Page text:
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Me, my brother and Silo Sam

Recently, I’ve been enjoying watching shows on A&E related to professional wrestling back in the earlier days, with profiles on wrestlers I grew up watching as well as classic rivalries.

I will admit that for a brief period of my mid-teens I was a wrestling fan. So, watching these profiles has been fun.

Back in the mid-1980s, the former Showboat Casino, at the end of Boulder Highway, used to be home to many of the AWA wrestling matches. Back then, the AWA was home to some of the biggest names in the sport including Hulk Hogan, Shawn Michaels, Jesse Ventura, Sgt. Slaughter, the Road Warriors and Jimmy “Superfly” Snuka to name just a few. It was the breeding ground for the WWF (now WWE) as well as other wrestling organizations.

I used to watch the AWA on television most Saturdays. I think it was on around noon. These matches were not the cream of the crop by any means. They would feature one of the AWA stars but it was usually against guys you’d swear were pulled off the street and never had a chance to win the match. These were guys like Jake “The Milkman” Milliman and Nacho Barrera. Basically, they were to wrestling what the Washington Generals are to the Harlem Globetrotters.

The reason I bring this up is because in watching the A&E specials, it got me thinking about the one and only time I attended a live taping of a pro wrestling match. In talking to my brother, Scott, and finding a cool website called Crazymax.com, which lists every AWA main event, we have narrowed the time we went down to July 10, 1985, at the Showboat. At the time I was 16 and he was a few months shy of his 11th birthday.

As we recalled that night and had plenty of laughs in doing so, we couldn’t remember if I bought the tickets or our parents. Either way, it was a night to remember.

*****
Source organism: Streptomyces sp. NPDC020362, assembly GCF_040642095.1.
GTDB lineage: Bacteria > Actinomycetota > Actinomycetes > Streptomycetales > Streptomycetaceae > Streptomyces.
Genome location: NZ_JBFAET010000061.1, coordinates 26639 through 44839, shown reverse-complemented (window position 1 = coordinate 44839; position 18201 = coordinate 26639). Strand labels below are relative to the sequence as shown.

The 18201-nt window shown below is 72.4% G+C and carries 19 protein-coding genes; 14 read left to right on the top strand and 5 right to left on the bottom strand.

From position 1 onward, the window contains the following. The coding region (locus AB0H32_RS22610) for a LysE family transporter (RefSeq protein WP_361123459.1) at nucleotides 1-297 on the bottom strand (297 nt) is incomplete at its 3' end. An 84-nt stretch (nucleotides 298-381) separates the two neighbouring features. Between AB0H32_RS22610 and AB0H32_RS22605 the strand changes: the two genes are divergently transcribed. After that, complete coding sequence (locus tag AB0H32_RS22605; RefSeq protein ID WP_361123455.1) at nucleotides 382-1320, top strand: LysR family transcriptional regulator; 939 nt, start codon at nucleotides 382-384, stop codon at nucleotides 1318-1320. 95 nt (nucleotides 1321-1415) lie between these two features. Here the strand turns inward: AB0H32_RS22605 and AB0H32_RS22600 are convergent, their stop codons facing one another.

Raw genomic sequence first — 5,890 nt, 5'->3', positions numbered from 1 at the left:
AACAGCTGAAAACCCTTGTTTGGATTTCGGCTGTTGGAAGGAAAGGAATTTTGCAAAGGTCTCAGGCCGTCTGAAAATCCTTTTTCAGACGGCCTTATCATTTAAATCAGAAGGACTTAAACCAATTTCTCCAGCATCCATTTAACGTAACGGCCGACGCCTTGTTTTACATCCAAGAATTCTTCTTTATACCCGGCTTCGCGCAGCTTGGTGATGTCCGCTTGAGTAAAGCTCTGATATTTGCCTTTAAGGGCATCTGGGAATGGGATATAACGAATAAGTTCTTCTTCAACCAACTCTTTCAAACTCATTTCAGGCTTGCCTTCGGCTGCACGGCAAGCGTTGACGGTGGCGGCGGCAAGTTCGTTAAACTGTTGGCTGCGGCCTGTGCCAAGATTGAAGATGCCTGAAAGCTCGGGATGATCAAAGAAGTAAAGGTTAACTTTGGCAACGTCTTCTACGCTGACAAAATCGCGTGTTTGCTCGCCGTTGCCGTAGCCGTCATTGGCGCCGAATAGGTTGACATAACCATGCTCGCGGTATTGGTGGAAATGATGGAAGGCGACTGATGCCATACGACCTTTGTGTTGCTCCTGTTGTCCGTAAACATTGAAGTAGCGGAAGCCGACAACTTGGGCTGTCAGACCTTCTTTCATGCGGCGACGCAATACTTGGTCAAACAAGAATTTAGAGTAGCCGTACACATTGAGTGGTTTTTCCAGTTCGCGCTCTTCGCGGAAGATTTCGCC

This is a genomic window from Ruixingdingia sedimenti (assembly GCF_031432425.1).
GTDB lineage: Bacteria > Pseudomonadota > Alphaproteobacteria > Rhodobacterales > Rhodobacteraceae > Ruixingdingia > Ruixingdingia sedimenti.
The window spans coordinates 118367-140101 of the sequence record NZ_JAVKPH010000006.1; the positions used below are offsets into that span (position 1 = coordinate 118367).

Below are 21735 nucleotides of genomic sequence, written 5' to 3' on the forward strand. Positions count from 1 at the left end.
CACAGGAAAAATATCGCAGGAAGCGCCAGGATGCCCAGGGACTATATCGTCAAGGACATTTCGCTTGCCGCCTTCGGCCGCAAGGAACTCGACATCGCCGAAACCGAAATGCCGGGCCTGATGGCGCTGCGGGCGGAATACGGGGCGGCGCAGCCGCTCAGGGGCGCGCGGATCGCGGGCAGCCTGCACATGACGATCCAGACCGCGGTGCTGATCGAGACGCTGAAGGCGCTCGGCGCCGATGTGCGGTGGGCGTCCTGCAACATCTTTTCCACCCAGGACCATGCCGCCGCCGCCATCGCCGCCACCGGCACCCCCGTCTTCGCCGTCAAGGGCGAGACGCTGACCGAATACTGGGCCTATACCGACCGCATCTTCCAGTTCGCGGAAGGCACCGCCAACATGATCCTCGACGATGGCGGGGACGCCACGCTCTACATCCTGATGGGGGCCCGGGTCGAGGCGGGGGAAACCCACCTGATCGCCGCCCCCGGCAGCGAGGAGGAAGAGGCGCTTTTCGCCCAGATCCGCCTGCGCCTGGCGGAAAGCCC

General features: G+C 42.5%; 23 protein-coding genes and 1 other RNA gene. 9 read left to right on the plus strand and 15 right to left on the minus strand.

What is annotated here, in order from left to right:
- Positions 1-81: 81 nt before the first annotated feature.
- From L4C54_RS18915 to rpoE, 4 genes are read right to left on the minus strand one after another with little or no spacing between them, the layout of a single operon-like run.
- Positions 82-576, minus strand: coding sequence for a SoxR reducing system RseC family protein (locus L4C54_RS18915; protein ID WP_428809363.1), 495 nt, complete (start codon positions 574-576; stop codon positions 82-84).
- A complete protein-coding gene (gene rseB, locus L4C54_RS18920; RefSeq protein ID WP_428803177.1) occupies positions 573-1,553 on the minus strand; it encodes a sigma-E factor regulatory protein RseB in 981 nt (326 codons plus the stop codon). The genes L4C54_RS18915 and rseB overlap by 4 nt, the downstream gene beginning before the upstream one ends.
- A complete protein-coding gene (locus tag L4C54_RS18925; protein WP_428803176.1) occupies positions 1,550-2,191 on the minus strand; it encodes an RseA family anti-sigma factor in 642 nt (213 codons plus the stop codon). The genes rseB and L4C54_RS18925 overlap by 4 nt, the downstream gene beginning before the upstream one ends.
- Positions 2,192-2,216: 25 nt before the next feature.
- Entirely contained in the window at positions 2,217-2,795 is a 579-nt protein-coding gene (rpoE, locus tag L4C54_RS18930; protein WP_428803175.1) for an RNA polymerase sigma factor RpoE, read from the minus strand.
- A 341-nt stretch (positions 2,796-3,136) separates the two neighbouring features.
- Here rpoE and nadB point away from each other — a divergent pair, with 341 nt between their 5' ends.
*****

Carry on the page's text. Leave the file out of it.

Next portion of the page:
For context, here is the lineup that night according to Crazymax.com:

7/10/85 – Las Vegas, NV @ the Showboat Sports Pavilion

Sgt. Slaughter won battle royal

Sgt. Slaughter defeated Larry Zbyszko via DQ

Fabulous Freebirds defeated Curt Hennig and Greg Gagne

Nick Bockwinkel defeated Baron Von Raschke

Billy Robinson defeated Bob Backlund

Brad Rheingans drew Ray Stevens

Reported Attendance: 1,500

We came to the conclusion that this was the one we saw for a few reasons: it was in the summer, the year fits the period when we enjoyed wrestling, we remember there being a 20-man battle royal and we were fans of Sgt. Slaughter and especially Baron Von Raschke with his patented submission hold “The Claw” where he’d grab an opponent by their forehead and squeeze it like a melon until they submitted or “passed out.” As the oldest of three kids, I may or may not have used this move on my siblings at one time or another.

In talking to Scott, a few things came to mind about that night. The first, I remember seeing one of the wrestlers in the walkway (he was in the royal rumble) as we went to our seats. In doing a little research I surmised that it was Silo Sam, who was listed as 7-foot-7 and weighed 475 pounds. It was like an eclipse as he walked by. He was wearing these overalls that I guarantee you he did not get off the rack at Tractor Supply Company, unless they were designed to actually cover a tractor. But based on his size, Silo could very well have been his birth name.

We both recalled the wrestlers that night having to make announcements from the ring telling the audience that unless they stopped fighting, promoters would end the evening’s festivities. Keep it classy, Vegas.

An image that has stuck with me for nearly four decades was that of a couple, probably in their 30s, standing on their seats, flipping the bird to the “bad guy” who was walking to the ring. They were also yelling “duck you” if we had had auto-correct back then. The best part was that their son, who was about 10, sat in his chair eating his popcorn with a look of, “Yup, those are my folks.” Again, keep it classy, Vegas.

I will admit something else. I had almost forgotten about this and needless to say, when I mentioned it to Scott, he razzed me a bit and deservedly so. Around this same time of my AWA fandom, there was a really good lineup one night at the Showboat. I got out the phone book, looked up the Showboat, and called the first number I found, asking if I could get the results of the wrestling card. It should come as no surprise, the woman who answered sounded a bit dumbfounded by my question and transferred me to someone else who was unable to help. To this day, I still don’t know the results. Maybe I’ll give them a call.

Until next time, “Editor Boy” Ron Eland signing off.

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